The recent eLearning Network Award Winners Showcase at Aviva’s Digital Garage in London showed several innovative approaches to eLearning, and more to the point, projects that ranged from the massive (22 modules, 3,800 shared resources, discussions & comments – in 6 months) to the small but beautifully crafted (teaching code to the early years with a playful physical interface – an interactive wooden toy).
First up was the massive project for Novartis. A blended learning project with the challenge – ‘6 months to become Effective Business Partners’ for the global Novartis enterprise.
Following a 3 month design (for a pilot with a pioneer group and sponsor), the actual project took 3 months in production and post-production, the trick being to design and deliver so many different facets within a uniform framework – a single platform enabling multiple learning methods, personalised and flexible to fit each learner’s schedule and experience level in multiple time-zones on a global scale.
This used the full armoury of approaches: community engagement through animation, nudging and gamification, with self, team and group learning activities – supported by experts. All involved participated in a structured learning journey, with practical applications through personal business challenges and line manager involvement. And, of course, real-time feedback and assessment was a must.
For any trainer, HR manager or producer, this volume is massive. Unless it is project driven from day one, and includes a large amount of material that is already available. TED Talks is a good example of existing material, as well as recommended reading.
Yes, a project of this scale can cost between 6 and 7 figures, but the increase in excellence throughout more than justifies the budget. This provides for greater turnover, greater customer retention, greater staff retention and bigger profits. QED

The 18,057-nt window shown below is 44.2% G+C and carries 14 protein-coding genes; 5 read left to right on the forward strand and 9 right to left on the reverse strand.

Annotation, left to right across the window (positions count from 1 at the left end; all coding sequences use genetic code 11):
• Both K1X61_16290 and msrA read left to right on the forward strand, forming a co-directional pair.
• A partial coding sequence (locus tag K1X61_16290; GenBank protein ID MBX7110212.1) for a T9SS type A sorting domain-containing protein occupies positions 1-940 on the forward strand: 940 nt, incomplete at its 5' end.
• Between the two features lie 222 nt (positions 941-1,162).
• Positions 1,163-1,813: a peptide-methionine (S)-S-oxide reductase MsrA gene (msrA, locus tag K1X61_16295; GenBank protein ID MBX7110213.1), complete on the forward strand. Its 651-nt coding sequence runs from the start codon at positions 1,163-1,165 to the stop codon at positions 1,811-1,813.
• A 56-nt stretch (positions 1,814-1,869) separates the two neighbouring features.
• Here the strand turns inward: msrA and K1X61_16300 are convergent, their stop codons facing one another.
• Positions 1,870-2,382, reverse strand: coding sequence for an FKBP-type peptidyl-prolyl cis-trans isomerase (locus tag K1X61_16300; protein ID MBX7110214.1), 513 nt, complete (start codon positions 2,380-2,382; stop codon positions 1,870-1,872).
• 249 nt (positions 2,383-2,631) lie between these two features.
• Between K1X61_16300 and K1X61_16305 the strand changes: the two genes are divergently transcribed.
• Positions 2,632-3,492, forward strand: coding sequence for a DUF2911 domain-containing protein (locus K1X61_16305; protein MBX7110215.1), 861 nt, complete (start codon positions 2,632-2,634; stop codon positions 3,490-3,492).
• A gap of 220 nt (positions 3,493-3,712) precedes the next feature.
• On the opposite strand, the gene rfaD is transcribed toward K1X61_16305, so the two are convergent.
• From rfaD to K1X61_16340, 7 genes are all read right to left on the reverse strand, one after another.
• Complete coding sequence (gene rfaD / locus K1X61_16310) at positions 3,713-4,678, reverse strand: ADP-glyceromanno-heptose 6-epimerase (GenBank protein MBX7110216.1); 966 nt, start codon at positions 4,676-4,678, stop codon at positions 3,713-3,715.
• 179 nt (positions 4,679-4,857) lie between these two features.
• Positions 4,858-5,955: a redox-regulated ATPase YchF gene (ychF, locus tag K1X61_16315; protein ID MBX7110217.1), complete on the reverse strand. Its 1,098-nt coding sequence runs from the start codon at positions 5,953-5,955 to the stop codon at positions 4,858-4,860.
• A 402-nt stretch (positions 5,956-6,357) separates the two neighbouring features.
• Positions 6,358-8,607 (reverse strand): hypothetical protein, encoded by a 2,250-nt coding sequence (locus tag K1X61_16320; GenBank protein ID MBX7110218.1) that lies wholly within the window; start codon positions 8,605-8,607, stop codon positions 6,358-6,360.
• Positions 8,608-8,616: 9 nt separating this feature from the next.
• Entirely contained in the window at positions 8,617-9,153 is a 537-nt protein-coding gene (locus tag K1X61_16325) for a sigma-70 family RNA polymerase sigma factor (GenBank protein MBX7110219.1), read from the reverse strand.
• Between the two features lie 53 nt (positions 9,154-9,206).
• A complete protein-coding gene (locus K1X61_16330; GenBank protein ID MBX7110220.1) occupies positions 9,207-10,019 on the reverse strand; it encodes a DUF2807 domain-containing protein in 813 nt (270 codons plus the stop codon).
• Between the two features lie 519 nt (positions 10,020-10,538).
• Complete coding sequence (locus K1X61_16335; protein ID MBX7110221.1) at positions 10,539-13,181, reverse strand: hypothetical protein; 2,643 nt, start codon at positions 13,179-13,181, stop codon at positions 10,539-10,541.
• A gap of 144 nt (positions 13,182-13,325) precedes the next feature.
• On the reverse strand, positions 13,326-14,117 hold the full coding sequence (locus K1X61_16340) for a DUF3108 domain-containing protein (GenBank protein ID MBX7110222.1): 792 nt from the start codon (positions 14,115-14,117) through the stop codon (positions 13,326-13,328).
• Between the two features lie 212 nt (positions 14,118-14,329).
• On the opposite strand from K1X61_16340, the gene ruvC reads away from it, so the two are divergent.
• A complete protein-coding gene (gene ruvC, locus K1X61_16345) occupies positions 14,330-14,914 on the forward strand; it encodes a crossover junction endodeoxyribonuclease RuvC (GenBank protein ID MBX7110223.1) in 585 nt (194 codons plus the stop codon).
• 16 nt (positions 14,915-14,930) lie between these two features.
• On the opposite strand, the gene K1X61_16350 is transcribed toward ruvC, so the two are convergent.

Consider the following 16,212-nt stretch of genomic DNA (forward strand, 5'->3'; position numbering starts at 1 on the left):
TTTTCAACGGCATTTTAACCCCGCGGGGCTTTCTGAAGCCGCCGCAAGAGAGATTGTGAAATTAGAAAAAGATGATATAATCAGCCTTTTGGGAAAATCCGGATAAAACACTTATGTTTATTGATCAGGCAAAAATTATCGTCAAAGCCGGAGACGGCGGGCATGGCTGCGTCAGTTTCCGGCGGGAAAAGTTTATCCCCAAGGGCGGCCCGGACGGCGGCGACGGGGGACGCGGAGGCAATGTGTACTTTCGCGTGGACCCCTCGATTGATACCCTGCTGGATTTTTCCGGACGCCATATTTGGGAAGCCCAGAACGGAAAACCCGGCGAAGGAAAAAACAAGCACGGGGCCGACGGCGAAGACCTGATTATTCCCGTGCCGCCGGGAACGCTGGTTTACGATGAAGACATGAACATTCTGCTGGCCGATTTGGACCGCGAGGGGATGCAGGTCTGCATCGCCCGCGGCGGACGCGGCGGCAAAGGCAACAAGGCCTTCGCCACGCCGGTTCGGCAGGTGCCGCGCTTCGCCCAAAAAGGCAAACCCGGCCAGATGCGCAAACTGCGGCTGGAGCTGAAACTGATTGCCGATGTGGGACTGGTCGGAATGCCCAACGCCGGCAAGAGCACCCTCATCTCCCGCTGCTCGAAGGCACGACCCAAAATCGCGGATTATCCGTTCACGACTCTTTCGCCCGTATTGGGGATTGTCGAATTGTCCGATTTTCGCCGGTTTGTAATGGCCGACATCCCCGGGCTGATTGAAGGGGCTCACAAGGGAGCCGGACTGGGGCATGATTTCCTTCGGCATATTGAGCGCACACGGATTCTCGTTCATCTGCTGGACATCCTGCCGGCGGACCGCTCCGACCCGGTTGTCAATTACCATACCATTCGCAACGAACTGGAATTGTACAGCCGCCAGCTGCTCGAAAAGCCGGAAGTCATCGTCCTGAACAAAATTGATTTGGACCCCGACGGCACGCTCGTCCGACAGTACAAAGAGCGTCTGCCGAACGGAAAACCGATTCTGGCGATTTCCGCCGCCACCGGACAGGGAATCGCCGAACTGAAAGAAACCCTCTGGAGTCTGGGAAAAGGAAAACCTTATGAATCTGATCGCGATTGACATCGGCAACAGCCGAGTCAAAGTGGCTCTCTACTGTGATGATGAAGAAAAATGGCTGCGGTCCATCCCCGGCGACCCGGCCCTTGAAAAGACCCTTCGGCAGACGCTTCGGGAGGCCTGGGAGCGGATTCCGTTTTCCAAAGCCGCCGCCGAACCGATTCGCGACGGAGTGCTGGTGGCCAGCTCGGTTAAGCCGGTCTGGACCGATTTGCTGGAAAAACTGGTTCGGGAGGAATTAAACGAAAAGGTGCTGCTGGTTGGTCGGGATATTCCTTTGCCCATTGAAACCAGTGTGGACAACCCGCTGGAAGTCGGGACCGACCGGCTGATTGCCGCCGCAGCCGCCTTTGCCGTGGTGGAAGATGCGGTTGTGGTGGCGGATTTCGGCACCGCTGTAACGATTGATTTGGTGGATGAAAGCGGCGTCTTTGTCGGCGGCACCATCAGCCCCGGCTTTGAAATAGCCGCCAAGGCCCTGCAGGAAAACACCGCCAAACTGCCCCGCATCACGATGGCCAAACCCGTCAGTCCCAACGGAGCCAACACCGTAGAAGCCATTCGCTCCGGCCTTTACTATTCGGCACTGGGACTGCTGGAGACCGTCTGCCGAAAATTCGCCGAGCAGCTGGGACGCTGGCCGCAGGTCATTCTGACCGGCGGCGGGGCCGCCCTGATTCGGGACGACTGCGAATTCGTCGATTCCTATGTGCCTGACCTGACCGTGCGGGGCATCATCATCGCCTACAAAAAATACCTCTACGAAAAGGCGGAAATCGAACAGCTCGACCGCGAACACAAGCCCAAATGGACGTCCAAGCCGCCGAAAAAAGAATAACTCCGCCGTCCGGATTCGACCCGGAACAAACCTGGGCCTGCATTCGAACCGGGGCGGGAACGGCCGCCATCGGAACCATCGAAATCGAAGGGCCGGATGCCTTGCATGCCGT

And then there was the small and beautifully crafted – Primotoys winning Gold for the most innovative new learning technology, Cubetto, aimed at teaching code to the early years (3 to 7).
Established with a Kickstarter in 2013, the small team designed a playful physical interface which was LOGO-inspired (constructionism), Montessori approved (structured play), with a zero barrier for learners (play, storytelling) and a low barrier for teachers (language and pedagogy).
After an initial period of manufacturing by hand in the UK (a very slow process), followed by further crowdfunding, the team established serious volume manufacture in China and by October 2016 were taking orders from 92 countries world-wide.
What’s so neat about this project?
Because it does not require the use of an app, Cubetto is accessible to children who don’t have a smartphone or tablet whenever or wherever they play. Primo Toys’ focus on a “screenless” experience for young children makes its toys more socially engaging.
And it works!